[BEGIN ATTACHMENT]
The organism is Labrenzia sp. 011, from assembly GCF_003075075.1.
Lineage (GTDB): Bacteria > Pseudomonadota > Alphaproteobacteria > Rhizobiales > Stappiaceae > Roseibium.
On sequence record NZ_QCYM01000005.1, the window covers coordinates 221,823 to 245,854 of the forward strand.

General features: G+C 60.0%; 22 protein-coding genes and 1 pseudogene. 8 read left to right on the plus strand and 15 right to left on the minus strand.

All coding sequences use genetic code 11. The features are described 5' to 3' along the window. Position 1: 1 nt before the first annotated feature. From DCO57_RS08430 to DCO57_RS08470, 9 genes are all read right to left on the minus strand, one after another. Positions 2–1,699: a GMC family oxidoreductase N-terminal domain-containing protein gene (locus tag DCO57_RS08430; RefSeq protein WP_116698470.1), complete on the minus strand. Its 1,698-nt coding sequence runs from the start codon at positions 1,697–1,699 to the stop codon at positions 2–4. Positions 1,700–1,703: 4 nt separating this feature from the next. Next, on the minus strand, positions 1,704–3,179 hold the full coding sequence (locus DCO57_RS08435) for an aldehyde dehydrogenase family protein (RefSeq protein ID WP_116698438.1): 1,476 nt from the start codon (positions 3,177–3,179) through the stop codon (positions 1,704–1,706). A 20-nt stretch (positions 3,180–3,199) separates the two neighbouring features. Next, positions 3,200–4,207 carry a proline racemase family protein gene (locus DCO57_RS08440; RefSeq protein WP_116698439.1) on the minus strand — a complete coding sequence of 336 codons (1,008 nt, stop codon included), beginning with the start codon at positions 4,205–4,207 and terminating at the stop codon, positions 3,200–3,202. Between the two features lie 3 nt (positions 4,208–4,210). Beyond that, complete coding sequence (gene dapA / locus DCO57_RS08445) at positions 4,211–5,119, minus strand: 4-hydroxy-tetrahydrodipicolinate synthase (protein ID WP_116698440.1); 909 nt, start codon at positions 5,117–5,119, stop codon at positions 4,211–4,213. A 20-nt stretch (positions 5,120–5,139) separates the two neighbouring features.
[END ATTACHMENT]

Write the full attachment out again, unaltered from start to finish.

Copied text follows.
The organism is Labrenzia sp. 011, from assembly GCF_003075075.1.
Lineage (GTDB): Bacteria > Pseudomonadota > Alphaproteobacteria > Rhizobiales > Stappiaceae > Roseibium.
On sequence record NZ_QCYM01000005.1, the window covers coordinates 221,823 to 245,854 of the forward strand.

General features: G+C 60.0%; 22 protein-coding genes and 1 pseudogene. 8 read left to right on the plus strand and 15 right to left on the minus strand.

All coding sequences use genetic code 11. The features are described 5' to 3' along the window. Position 1: 1 nt before the first annotated feature. From DCO57_RS08430 to DCO57_RS08470, 9 genes are all read right to left on the minus strand, one after another. Positions 2–1,699: a GMC family oxidoreductase N-terminal domain-containing protein gene (locus tag DCO57_RS08430; RefSeq protein WP_116698470.1), complete on the minus strand. Its 1,698-nt coding sequence runs from the start codon at positions 1,697–1,699 to the stop codon at positions 2–4. Positions 1,700–1,703: 4 nt separating this feature from the next. Next, on the minus strand, positions 1,704–3,179 hold the full coding sequence (locus DCO57_RS08435) for an aldehyde dehydrogenase family protein (RefSeq protein ID WP_116698438.1): 1,476 nt from the start codon (positions 3,177–3,179) through the stop codon (positions 1,704–1,706). A 20-nt stretch (positions 3,180–3,199) separates the two neighbouring features. Next, positions 3,200–4,207 carry a proline racemase family protein gene (locus DCO57_RS08440; RefSeq protein WP_116698439.1) on the minus strand — a complete coding sequence of 336 codons (1,008 nt, stop codon included), beginning with the start codon at positions 4,205–4,207 and terminating at the stop codon, positions 3,200–3,202. Between the two features lie 3 nt (positions 4,208–4,210). Beyond that, complete coding sequence (gene dapA / locus DCO57_RS08445) at positions 4,211–5,119, minus strand: 4-hydroxy-tetrahydrodipicolinate synthase (protein ID WP_116698440.1); 909 nt, start codon at positions 5,117–5,119, stop codon at positions 4,211–4,213. A 20-nt stretch (positions 5,120–5,139) separates the two neighbouring features.